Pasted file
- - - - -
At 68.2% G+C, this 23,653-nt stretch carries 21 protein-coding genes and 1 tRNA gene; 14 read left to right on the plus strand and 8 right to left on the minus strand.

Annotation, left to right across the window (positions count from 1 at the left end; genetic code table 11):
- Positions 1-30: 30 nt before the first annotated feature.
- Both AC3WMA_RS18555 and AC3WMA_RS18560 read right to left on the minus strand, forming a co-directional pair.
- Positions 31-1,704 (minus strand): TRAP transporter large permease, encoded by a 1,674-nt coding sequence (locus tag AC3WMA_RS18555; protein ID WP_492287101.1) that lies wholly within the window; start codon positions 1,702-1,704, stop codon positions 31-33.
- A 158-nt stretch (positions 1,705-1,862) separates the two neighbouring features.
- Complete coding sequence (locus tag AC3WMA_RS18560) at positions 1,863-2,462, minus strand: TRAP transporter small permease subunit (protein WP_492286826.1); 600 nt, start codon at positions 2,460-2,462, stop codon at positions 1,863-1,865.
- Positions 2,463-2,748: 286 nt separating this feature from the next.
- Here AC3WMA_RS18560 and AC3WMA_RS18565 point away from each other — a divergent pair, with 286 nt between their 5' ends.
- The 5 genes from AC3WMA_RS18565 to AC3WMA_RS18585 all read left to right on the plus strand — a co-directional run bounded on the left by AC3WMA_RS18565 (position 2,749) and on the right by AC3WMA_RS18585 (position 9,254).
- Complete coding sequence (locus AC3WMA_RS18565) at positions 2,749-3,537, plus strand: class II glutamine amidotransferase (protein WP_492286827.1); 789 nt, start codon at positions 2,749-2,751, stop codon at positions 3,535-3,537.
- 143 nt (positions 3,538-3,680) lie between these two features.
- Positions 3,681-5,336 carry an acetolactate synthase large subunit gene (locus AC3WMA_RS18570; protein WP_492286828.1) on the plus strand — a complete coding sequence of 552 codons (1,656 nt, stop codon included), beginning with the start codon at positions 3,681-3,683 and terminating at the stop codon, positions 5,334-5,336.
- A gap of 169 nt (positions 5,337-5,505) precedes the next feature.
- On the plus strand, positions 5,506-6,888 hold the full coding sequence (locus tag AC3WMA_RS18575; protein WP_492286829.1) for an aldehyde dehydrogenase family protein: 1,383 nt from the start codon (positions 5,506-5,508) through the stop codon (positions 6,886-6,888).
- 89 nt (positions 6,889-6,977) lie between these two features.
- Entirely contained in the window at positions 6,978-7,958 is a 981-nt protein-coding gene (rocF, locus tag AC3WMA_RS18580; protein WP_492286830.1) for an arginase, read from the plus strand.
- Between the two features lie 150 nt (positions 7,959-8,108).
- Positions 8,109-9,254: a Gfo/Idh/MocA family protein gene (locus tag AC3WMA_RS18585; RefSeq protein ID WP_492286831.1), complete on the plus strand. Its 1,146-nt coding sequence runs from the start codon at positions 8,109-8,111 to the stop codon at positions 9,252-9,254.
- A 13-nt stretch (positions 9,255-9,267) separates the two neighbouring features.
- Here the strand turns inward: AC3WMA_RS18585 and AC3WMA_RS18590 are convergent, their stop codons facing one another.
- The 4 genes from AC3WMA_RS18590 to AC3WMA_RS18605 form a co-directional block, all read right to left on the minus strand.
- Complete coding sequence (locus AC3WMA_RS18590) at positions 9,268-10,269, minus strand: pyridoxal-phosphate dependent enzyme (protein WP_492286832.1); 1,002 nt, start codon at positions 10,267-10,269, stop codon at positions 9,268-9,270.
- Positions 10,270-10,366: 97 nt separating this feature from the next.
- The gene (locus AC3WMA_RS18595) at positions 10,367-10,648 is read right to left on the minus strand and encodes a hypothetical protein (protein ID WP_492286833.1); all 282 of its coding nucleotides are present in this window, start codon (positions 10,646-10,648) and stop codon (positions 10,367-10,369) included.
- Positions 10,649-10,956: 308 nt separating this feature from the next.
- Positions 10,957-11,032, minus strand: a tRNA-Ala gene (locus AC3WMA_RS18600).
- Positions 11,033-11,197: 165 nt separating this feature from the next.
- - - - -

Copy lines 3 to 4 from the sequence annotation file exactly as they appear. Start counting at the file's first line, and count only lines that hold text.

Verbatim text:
- Positions 1-30: 30 nt before the first annotated feature.
- Both AC3WMA_RS18555 and AC3WMA_RS18560 read right to left on the minus strand, forming a co-directional pair.